We believe both printer technologies represent a performance breakthrough. HP’s intention is to bring it to market as a replacement for existing retail-quantity wide-format printing. So far, Memjet licensees are selling to the reprographics market, which can use the technology to offer a wider range of print options and faster turnaround than any other printing method.

By printing with one device for both color and monochrome jobs, HP offers a way to have fewer wide-format printers in the office, streamlining support issues and increasing throughput. Both companies promise their new technology can open the door to better inks and a wider range of uses. Prices for the HP line of wide-format printers will be about 15%-20% higher, on average, than inkjet or LED printers for similar paper widths and volume of use. HP states that the total cost of ownership will be as much as 50% less than existing units.

Where the Parties Stand

The Memjet suit, filed in United States District Court for the Southern District of California, asks the court to prevent HP from using what Memjet insists is unauthorized use of its patented wide-printhead technology, and to award monetary damages for product already shipping. It mentions eight specific patents as relevant to the case.

There is no ruling from the court yet. HP is on the record as saying it does not comment on pending litigation, and when Stephen Nigro spoke at Euromold in late September, the new president of HP’s 3D Printing unit reiterated that stance. But when pressed, he added that HP’s road map for 3D printing specifically, and all its PageWide products, “is just fine.” There is no word from the company of any plans to delay the shipping dates announced last month. Earlier in September, HP introduced a new line of web presses using PageWide technology.

When contacted for this article, Memjet CEO Len Lauer said, “As company policy, Memjet does not comment on pending litigation. Memjet can say, however, that we believe it’s in the industry’s best interest to defend the [intellectual property] that Memjet has created through its extensive R&D, investment, and support of our partners.”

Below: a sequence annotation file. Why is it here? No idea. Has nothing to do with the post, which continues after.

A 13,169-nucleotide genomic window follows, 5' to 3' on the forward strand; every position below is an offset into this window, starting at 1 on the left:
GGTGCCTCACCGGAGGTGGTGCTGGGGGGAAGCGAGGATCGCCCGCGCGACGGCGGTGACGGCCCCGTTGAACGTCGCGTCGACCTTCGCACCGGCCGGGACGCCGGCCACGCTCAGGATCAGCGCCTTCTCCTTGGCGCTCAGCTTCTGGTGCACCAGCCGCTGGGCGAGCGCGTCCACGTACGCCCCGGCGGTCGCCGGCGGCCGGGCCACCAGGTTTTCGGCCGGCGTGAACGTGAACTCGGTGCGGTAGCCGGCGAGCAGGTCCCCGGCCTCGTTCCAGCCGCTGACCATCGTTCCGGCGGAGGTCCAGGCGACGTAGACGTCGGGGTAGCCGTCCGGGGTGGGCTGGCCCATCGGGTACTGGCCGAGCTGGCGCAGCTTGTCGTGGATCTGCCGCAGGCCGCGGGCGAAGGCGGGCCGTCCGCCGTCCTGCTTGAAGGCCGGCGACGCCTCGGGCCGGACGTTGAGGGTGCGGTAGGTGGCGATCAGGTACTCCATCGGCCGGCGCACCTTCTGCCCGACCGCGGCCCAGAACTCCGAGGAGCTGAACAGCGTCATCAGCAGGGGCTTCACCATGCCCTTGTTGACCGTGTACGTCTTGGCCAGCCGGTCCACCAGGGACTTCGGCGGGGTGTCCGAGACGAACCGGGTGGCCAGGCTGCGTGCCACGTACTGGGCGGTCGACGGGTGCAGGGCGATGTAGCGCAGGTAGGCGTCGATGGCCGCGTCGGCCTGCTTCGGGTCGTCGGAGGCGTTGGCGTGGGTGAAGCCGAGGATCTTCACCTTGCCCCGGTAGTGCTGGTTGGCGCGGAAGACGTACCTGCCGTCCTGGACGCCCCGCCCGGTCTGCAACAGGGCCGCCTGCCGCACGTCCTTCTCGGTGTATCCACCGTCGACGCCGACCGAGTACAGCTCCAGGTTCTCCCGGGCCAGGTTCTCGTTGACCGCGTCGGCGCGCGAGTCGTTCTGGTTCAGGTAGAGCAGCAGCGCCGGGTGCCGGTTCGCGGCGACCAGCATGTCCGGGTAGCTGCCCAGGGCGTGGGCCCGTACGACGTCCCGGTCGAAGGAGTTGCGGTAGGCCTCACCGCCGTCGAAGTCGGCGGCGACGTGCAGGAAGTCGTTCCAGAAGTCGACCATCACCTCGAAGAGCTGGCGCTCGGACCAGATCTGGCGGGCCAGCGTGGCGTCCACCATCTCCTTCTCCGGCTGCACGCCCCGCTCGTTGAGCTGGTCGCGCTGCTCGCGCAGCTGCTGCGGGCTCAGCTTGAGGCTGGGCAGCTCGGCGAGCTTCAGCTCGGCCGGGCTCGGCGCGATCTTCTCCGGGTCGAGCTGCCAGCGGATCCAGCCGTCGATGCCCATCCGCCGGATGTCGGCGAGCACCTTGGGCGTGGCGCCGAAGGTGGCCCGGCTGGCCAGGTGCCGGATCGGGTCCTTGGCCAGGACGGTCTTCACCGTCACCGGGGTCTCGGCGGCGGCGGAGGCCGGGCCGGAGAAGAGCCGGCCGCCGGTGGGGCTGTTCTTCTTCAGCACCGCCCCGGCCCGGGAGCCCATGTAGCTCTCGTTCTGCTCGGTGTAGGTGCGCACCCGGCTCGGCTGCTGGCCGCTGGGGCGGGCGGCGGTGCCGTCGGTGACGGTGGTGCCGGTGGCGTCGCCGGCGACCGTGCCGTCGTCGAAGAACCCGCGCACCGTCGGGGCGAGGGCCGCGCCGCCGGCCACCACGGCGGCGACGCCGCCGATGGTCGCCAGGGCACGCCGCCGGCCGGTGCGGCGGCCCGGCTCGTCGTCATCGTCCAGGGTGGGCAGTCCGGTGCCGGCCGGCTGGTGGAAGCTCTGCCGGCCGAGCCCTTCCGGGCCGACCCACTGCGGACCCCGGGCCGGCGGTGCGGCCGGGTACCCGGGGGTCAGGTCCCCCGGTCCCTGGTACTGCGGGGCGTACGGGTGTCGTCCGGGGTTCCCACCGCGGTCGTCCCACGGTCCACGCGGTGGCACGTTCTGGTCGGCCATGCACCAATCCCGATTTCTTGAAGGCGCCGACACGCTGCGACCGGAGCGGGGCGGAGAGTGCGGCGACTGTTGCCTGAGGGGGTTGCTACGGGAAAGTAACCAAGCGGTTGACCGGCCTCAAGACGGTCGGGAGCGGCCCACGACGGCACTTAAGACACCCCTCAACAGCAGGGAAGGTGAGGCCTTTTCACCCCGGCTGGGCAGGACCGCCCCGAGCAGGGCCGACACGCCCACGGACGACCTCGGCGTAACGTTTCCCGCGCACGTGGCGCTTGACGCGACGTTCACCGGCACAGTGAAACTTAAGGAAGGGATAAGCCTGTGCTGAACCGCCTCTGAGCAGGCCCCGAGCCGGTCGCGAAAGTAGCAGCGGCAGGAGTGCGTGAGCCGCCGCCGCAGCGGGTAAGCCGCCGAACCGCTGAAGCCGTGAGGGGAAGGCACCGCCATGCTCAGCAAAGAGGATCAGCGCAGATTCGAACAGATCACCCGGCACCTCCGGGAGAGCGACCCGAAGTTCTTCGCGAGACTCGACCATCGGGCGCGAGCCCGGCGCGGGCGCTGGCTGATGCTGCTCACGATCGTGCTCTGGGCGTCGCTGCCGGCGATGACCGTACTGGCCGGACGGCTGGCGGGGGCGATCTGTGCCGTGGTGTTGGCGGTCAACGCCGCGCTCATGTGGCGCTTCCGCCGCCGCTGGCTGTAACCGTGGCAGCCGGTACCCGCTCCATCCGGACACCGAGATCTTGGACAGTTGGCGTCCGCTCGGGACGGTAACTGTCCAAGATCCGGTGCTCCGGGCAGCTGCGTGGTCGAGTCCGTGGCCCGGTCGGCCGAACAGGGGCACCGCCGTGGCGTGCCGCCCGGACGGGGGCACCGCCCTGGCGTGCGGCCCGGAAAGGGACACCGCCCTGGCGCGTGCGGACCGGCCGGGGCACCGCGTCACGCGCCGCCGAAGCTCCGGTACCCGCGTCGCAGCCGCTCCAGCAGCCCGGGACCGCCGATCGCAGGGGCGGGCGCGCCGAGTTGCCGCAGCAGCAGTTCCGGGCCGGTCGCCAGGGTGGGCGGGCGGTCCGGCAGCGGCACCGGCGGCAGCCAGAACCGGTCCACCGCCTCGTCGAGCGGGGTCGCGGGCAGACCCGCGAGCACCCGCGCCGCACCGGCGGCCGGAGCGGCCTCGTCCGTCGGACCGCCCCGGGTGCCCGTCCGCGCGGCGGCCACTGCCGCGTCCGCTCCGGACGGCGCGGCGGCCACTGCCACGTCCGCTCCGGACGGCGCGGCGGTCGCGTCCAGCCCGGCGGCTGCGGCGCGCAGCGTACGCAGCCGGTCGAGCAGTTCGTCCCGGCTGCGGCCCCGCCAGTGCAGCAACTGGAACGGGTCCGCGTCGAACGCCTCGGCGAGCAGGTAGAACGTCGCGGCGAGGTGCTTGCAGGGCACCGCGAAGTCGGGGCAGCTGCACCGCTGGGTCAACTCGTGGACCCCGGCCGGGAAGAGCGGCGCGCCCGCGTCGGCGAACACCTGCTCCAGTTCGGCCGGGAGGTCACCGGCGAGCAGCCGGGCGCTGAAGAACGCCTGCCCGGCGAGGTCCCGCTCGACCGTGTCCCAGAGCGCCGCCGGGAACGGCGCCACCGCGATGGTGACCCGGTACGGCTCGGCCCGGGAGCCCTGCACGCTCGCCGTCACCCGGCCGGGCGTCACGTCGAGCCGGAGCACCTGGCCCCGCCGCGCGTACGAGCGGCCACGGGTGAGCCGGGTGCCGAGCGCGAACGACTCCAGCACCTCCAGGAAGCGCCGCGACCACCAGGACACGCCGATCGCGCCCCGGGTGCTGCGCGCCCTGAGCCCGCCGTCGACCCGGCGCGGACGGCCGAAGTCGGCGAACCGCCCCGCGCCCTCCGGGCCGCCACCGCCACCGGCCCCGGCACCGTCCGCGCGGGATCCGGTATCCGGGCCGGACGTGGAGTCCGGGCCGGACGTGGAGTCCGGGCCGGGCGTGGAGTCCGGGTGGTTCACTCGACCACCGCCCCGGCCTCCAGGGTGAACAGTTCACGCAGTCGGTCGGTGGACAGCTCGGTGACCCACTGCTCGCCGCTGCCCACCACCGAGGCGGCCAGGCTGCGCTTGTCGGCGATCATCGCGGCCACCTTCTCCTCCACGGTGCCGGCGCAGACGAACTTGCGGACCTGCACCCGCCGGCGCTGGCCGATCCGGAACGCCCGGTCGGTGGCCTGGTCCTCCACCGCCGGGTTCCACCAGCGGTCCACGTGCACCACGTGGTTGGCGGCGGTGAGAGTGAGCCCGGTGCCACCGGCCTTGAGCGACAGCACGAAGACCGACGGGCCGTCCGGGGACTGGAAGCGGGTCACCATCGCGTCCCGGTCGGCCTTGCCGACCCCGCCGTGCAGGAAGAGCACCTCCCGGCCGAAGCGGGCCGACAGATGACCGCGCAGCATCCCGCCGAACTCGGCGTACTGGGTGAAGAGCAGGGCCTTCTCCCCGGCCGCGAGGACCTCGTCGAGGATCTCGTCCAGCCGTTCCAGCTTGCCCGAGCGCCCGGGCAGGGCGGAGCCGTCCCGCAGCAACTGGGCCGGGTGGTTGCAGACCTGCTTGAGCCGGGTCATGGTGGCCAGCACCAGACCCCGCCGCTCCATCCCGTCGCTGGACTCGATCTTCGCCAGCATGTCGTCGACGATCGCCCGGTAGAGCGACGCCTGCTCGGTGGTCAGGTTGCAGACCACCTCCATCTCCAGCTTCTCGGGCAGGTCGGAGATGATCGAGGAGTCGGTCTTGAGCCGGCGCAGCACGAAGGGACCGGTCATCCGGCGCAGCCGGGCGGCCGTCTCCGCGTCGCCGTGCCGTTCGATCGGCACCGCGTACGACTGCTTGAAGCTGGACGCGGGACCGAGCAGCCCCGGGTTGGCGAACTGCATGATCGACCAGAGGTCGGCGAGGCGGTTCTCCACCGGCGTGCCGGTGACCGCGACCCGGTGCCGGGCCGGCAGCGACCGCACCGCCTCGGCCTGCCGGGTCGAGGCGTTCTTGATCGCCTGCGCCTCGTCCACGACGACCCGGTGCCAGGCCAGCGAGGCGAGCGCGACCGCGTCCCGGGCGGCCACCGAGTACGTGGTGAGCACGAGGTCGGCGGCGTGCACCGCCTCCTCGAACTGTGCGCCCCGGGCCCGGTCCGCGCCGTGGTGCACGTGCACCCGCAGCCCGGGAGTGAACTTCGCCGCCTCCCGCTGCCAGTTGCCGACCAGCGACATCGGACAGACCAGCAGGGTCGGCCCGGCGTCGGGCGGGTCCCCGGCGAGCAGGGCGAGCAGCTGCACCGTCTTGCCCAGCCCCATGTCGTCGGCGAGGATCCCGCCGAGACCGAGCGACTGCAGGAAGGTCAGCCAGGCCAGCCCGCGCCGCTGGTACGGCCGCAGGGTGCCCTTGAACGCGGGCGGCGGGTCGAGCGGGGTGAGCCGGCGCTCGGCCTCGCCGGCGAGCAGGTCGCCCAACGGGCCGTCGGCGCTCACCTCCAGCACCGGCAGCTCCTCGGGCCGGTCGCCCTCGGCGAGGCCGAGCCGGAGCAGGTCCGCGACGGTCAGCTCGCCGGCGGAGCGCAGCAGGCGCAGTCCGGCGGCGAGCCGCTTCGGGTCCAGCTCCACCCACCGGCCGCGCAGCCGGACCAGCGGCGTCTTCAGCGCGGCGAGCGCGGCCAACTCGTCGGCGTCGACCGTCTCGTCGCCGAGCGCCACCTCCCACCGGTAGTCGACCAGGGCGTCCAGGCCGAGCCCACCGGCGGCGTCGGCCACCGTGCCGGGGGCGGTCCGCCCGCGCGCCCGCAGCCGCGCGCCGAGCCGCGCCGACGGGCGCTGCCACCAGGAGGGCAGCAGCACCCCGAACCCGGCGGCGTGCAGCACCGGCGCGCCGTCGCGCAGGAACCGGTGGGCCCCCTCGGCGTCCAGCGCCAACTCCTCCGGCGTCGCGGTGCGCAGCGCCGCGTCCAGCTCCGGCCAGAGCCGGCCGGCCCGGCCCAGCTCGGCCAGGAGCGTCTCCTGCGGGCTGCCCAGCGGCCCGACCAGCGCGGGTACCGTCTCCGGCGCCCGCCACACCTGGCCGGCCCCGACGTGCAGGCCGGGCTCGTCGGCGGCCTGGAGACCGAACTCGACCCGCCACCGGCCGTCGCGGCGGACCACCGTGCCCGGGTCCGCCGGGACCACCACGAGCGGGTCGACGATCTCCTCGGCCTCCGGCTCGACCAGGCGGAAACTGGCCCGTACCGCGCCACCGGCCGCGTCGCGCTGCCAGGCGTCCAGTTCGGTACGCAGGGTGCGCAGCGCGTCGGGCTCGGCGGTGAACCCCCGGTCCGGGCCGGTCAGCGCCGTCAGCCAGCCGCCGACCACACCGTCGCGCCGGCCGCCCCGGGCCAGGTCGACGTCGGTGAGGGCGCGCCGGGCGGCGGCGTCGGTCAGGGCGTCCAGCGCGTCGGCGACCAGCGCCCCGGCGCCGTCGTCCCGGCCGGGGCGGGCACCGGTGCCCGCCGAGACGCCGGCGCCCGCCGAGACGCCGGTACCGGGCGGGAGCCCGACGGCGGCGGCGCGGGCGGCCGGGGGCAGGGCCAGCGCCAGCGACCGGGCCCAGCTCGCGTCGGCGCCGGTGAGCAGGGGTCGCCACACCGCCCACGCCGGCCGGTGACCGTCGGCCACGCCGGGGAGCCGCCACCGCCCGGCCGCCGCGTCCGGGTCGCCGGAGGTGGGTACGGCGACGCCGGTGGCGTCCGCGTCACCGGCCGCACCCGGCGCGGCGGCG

It may not comment on pending litigation, but Memjet has been making loud statements about its technology, portraying itself as the David to HP’s Goliath. Memjet has placed a comparison page online to show the differences it sees between its waterfall technology and what it calls HP’s “parody product.” 

The lawsuit does more than threaten to derail the largest vendor of wide-format printing from bringing a print technology to market that is obviously superior to what it sells now in the design/engineering space; it could well derail HP’s plans for a new line of 3D printers based on the same technology. Terry Wohlers, a 3D printing industry analyst, has said the HP 3D printing approach “is going to rewrite the rules of 3D printing.” Initially HP played down the use of the term “PageWide” in describing the technology behind this new line of 3D printers still under development, but now the company seems more comfortable stating that the new line is a result of its PageWide research; a page on the HP website lists 3D printing as one of four product divisions for PageWide technology.

HP could buy Memjet without missing a penny on earnings per share, but to company executives that likely is not the point. HP takes great pride in its history as a research-driven company, and will probably spend heavily on lawyers to defend its claims.


About the Author: Randall S. Newton